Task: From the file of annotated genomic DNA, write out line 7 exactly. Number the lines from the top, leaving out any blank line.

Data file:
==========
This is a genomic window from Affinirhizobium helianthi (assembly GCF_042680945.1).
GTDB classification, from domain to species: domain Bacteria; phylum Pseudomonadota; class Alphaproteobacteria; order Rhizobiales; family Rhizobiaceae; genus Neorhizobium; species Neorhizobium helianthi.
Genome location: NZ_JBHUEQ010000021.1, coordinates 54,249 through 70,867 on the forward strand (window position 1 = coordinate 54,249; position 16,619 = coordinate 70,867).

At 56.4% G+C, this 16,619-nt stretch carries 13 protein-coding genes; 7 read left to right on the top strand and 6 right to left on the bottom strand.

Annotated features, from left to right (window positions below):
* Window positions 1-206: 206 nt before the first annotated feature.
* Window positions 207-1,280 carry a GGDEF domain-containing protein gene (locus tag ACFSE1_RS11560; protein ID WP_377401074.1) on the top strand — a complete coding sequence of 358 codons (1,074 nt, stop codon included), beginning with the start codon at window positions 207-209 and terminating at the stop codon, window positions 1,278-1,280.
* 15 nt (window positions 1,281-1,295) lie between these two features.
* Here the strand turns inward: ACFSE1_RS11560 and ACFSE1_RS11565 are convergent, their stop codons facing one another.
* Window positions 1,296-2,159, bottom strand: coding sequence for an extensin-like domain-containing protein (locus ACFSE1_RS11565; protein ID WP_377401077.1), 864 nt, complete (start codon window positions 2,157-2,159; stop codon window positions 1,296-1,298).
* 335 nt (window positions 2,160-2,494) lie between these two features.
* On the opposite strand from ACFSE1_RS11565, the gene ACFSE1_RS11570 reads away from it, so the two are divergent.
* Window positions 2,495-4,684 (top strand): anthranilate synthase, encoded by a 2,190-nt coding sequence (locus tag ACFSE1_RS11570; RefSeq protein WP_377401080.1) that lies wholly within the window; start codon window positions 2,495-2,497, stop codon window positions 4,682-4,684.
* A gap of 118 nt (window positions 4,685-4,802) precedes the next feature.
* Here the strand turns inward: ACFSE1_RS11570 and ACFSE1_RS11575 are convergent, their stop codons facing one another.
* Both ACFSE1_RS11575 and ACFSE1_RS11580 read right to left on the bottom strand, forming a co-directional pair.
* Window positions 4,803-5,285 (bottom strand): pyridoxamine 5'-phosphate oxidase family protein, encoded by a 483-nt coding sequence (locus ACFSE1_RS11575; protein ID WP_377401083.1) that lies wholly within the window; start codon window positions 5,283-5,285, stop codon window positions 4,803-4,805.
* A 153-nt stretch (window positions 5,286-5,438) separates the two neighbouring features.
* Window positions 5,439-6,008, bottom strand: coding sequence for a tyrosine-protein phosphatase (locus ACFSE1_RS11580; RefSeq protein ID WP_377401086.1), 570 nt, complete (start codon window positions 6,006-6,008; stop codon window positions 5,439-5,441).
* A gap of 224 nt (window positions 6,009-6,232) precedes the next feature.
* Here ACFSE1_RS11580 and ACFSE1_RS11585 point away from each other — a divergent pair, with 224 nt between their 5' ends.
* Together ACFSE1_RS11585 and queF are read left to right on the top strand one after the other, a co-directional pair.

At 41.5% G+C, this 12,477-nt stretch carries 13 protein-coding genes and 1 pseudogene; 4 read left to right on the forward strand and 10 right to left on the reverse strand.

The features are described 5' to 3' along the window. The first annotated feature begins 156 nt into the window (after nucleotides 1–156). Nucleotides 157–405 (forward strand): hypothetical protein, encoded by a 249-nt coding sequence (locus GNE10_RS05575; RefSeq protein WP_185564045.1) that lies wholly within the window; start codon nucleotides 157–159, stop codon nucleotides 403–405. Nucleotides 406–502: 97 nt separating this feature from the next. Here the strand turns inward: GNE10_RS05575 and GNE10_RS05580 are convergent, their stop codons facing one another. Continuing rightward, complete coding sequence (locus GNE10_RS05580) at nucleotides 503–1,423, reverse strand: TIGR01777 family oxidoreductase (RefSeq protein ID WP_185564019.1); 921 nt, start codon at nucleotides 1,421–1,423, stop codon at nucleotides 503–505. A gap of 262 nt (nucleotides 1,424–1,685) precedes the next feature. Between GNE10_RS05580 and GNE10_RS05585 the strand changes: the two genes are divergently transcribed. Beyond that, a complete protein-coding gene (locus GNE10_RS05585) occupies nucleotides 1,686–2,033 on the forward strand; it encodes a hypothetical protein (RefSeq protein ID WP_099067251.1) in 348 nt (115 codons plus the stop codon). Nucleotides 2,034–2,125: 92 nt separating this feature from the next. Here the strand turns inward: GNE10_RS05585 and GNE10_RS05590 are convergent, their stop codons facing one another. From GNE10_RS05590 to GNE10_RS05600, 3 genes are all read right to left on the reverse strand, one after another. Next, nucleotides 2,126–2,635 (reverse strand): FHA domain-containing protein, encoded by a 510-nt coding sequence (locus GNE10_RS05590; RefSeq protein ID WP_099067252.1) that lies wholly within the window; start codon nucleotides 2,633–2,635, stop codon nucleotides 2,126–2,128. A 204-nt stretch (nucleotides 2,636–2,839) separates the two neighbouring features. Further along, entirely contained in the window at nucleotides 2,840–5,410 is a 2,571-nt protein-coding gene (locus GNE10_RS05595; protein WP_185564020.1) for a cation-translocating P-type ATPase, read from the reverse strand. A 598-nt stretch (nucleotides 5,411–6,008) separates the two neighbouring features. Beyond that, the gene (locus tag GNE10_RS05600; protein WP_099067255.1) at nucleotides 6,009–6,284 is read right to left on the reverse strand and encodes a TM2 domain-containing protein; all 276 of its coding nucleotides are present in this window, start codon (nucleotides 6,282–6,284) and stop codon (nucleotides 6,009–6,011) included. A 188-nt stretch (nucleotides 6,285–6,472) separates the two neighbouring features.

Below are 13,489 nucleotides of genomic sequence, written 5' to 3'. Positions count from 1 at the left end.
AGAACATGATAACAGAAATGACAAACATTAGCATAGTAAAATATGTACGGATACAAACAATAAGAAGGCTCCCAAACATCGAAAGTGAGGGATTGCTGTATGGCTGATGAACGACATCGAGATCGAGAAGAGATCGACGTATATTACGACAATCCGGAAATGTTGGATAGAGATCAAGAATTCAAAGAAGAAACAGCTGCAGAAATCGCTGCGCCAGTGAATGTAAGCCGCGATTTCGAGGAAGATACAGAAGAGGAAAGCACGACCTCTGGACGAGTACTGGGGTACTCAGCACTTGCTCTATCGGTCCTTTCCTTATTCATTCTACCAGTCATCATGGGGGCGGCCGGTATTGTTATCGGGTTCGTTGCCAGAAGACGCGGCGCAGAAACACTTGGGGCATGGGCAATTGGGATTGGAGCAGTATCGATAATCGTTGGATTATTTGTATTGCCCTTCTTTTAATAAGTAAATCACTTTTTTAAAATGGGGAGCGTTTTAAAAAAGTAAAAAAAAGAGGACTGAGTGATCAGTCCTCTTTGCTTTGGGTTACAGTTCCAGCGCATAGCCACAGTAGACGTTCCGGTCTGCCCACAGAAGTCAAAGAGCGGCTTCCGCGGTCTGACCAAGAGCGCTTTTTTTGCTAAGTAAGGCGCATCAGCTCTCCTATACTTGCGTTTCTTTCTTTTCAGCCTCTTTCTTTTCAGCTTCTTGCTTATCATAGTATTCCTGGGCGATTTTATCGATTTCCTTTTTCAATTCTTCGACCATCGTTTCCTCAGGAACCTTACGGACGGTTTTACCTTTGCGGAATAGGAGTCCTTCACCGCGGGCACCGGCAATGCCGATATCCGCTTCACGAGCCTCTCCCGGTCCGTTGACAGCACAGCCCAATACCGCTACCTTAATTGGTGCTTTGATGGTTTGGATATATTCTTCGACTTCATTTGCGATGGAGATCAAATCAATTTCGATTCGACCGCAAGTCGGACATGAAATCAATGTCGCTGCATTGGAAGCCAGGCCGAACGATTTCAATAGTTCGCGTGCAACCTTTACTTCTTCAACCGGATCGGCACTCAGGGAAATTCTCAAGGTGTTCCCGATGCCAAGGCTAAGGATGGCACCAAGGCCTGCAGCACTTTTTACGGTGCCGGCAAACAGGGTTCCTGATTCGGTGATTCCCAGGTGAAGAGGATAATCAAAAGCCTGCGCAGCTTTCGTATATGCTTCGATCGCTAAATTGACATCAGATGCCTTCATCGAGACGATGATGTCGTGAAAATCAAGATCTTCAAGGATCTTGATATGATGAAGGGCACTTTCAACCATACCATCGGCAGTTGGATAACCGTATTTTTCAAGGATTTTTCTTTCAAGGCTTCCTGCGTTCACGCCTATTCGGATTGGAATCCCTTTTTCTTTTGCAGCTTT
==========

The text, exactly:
* Window positions 207-1,280 carry a GGDEF domain-containing protein gene (locus tag ACFSE1_RS11560; protein ID WP_377401074.1) on the top strand — a complete coding sequence of 358 codons (1,074 nt, stop codon included), beginning with the start codon at window positions 207-209 and terminating at the stop codon, window positions 1,278-1,280.